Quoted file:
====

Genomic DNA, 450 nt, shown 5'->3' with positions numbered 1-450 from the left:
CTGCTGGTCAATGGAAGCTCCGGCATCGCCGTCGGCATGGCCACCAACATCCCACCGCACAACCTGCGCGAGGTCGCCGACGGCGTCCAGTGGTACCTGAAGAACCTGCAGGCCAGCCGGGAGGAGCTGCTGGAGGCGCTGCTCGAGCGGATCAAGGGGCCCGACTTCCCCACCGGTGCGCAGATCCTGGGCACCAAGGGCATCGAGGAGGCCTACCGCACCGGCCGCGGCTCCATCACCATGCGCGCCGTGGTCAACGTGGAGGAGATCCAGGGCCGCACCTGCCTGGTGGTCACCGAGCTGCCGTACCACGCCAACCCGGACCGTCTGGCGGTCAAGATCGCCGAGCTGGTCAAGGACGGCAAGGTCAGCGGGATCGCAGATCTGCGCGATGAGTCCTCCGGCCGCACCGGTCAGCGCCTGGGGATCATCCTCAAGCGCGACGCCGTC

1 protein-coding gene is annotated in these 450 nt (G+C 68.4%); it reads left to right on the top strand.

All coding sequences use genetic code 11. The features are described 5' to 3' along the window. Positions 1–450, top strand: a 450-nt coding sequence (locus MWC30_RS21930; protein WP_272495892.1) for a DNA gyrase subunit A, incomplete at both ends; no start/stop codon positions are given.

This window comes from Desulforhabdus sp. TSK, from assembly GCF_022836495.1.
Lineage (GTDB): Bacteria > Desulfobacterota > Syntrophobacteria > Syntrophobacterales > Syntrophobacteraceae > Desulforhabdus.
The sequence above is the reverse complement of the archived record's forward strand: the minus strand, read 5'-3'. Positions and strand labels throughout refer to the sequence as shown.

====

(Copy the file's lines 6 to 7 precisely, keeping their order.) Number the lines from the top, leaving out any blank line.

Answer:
Lineage (GTDB): Bacteria > Desulfobacterota > Syntrophobacteria > Syntrophobacterales > Syntrophobacteraceae > Desulforhabdus.
The sequence above is the reverse complement of the archived record's forward strand: the minus strand, read 5'-3'. Positions and strand labels throughout refer to the sequence as shown.